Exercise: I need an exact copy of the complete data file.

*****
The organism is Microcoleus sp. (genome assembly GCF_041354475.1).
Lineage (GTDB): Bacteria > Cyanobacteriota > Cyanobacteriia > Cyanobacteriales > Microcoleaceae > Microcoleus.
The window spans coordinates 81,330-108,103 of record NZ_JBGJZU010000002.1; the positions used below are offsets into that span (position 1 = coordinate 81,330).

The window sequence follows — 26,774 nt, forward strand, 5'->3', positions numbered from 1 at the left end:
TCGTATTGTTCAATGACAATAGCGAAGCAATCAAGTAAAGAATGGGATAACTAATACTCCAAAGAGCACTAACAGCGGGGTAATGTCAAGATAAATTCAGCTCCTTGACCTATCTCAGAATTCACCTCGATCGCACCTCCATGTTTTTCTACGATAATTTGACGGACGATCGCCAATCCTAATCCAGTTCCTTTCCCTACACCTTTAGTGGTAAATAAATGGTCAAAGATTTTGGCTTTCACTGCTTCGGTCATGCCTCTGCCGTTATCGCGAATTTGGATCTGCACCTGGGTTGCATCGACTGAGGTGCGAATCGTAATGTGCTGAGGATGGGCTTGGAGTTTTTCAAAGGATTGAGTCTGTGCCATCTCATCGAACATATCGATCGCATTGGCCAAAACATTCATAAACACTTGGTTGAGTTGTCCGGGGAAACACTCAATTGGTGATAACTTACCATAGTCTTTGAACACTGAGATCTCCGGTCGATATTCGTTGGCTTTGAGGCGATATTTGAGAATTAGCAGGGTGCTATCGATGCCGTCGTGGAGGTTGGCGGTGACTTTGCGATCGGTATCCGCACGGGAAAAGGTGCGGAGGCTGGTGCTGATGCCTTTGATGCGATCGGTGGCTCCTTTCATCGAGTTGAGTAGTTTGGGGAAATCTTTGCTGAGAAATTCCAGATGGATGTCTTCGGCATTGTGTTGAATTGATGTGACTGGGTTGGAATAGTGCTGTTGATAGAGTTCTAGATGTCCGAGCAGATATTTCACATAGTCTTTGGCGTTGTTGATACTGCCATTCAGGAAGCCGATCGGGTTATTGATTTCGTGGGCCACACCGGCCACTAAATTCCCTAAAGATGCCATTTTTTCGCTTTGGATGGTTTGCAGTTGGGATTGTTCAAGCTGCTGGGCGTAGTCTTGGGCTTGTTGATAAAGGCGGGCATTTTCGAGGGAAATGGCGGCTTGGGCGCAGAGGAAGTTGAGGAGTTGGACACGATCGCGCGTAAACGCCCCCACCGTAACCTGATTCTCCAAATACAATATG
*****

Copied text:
The organism is Microcoleus sp. (genome assembly GCF_041354475.1).
Lineage (GTDB): Bacteria > Cyanobacteriota > Cyanobacteriia > Cyanobacteriales > Microcoleaceae > Microcoleus.
The window spans coordinates 81,330-108,103 of record NZ_JBGJZU010000002.1; the positions used below are offsets into that span (position 1 = coordinate 81,330).

The window sequence follows — 26,774 nt, forward strand, 5'->3', positions numbered from 1 at the left end:
TCGTATTGTTCAATGACAATAGCGAAGCAATCAAGTAAAGAATGGGATAACTAATACTCCAAAGAGCACTAACAGCGGGGTAATGTCAAGATAAATTCAGCTCCTTGACCTATCTCAGAATTCACCTCGATCGCACCTCCATGTTTTTCTACGATAATTTGACGGACGATCGCCAATCCTAATCCAGTTCCTTTCCCTACACCTTTAGTGGTAAATAAATGGTCAAAGATTTTGGCTTTCACTGCTTCGGTCATGCCTCTGCCGTTATCGCGAATTTGGATCTGCACCTGGGTTGCATCGACTGAGGTGCGAATCGTAATGTGCTGAGGATGGGCTTGGAGTTTTTCAAAGGATTGAGTCTGTGCCATCTCATCGAACATATCGATCGCATTGGCCAAAACATTCATAAACACTTGGTTGAGTTGTCCGGGGAAACACTCAATTGGTGATAACTTACCATAGTCTTTGAACACTGAGATCTCCGGTCGATATTCGTTGGCTTTGAGGCGATATTTGAGAATTAGCAGGGTGCTATCGATGCCGTCGTGGAGGTTGGCGGTGACTTTGCGATCGGTATCCGCACGGGAAAAGGTGCGGAGGCTGGTGCTGATGCCTTTGATGCGATCGGTGGCTCCTTTCATCGAGTTGAGTAGTTTGGGGAAATCTTTGCTGAGAAATTCCAGATGGATGTCTTCGGCATTGTGTTGAATTGATGTGACTGGGTTGGAATAGTGCTGTTGATAGAGTTCTAGATGTCCGAGCAGATATTTCACATAGTCTTTGGCGTTGTTGATACTGCCATTCAGGAAGCCGATCGGGTTATTGATTTCGTGGGCCACACCGGCCACTAAATTCCCTAAAGATGCCATTTTTTCGCTTTGGATGGTTTGCAGTTGGGATTGTTCAAGCTGCTGGGCGTAGTCTTGGGCTTGTTGATAAAGGCGGGCATTTTCGAGGGAAATGGCGGCTTGGGCGCAGAGGAAGTTGAGGAGTTGGACACGATCGCGCGTAAACGCCCCCACCGTAACCTGATTCTCCAAATACAATATG